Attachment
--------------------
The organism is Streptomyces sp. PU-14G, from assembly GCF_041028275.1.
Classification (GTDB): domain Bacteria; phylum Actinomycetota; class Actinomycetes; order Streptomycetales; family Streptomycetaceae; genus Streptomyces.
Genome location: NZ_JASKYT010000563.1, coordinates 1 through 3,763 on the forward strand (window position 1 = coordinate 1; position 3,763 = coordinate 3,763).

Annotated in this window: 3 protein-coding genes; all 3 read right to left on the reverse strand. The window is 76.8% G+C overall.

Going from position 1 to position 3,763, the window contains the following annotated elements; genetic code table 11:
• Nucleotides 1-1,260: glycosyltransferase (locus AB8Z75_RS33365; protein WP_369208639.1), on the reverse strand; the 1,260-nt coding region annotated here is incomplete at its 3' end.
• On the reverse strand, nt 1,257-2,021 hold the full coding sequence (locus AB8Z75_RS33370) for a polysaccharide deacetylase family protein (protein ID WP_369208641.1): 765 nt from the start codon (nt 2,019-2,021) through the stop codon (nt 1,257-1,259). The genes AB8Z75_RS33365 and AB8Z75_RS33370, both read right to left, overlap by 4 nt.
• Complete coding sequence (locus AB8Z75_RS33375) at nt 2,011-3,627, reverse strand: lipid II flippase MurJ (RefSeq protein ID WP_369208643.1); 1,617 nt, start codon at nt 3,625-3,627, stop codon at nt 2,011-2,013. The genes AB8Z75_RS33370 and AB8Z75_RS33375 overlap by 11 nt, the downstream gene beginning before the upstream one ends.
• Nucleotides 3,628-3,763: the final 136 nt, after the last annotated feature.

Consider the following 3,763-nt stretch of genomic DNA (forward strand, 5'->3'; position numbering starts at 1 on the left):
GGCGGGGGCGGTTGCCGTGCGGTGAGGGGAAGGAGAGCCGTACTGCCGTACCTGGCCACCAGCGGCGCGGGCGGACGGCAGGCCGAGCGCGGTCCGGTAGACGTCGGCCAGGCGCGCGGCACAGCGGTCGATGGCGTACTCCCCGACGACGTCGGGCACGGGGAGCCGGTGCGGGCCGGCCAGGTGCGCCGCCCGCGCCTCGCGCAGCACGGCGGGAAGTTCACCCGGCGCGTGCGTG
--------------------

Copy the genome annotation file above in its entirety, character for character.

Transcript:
The organism is Streptomyces sp. PU-14G, from assembly GCF_041028275.1.
Classification (GTDB): domain Bacteria; phylum Actinomycetota; class Actinomycetes; order Streptomycetales; family Streptomycetaceae; genus Streptomyces.
Genome location: NZ_JASKYT010000563.1, coordinates 1 through 3,763 on the forward strand (window position 1 = coordinate 1; position 3,763 = coordinate 3,763).

Annotated in this window: 3 protein-coding genes; all 3 read right to left on the reverse strand. The window is 76.8% G+C overall.

Going from position 1 to position 3,763, the window contains the following annotated elements; genetic code table 11:
• Nucleotides 1-1,260: glycosyltransferase (locus AB8Z75_RS33365; protein WP_369208639.1), on the reverse strand; the 1,260-nt coding region annotated here is incomplete at its 3' end.
• On the reverse strand, nt 1,257-2,021 hold the full coding sequence (locus AB8Z75_RS33370) for a polysaccharide deacetylase family protein (protein ID WP_369208641.1): 765 nt from the start codon (nt 2,019-2,021) through the stop codon (nt 1,257-1,259). The genes AB8Z75_RS33365 and AB8Z75_RS33370, both read right to left, overlap by 4 nt.
• Complete coding sequence (locus AB8Z75_RS33375) at nt 2,011-3,627, reverse strand: lipid II flippase MurJ (RefSeq protein ID WP_369208643.1); 1,617 nt, start codon at nt 3,625-3,627, stop codon at nt 2,011-2,013. The genes AB8Z75_RS33370 and AB8Z75_RS33375 overlap by 11 nt, the downstream gene beginning before the upstream one ends.
• Nucleotides 3,628-3,763: the final 136 nt, after the last annotated feature.

Consider the following 3,763-nt stretch of genomic DNA (forward strand, 5'->3'; position numbering starts at 1 on the left):
GGCGGGGGCGGTTGCCGTGCGGTGAGGGGAAGGAGAGCCGTACTGCCGTACCTGGCCACCAGCGGCGCGGGCGGACGGCAGGCCGAGCGCGGTCCGGTAGACGTCGGCCAGGCGCGCGGCACAGCGGTCGATGGCGTACTCCCCGACGACGTCGGGCACGGGGAGCCGGTGCGGGCCGGCCAGGTGCGCCGCCCGCGCCTCGCGCAGCACGGCGGGAAGTTCACCCGGCGCGTGCGTG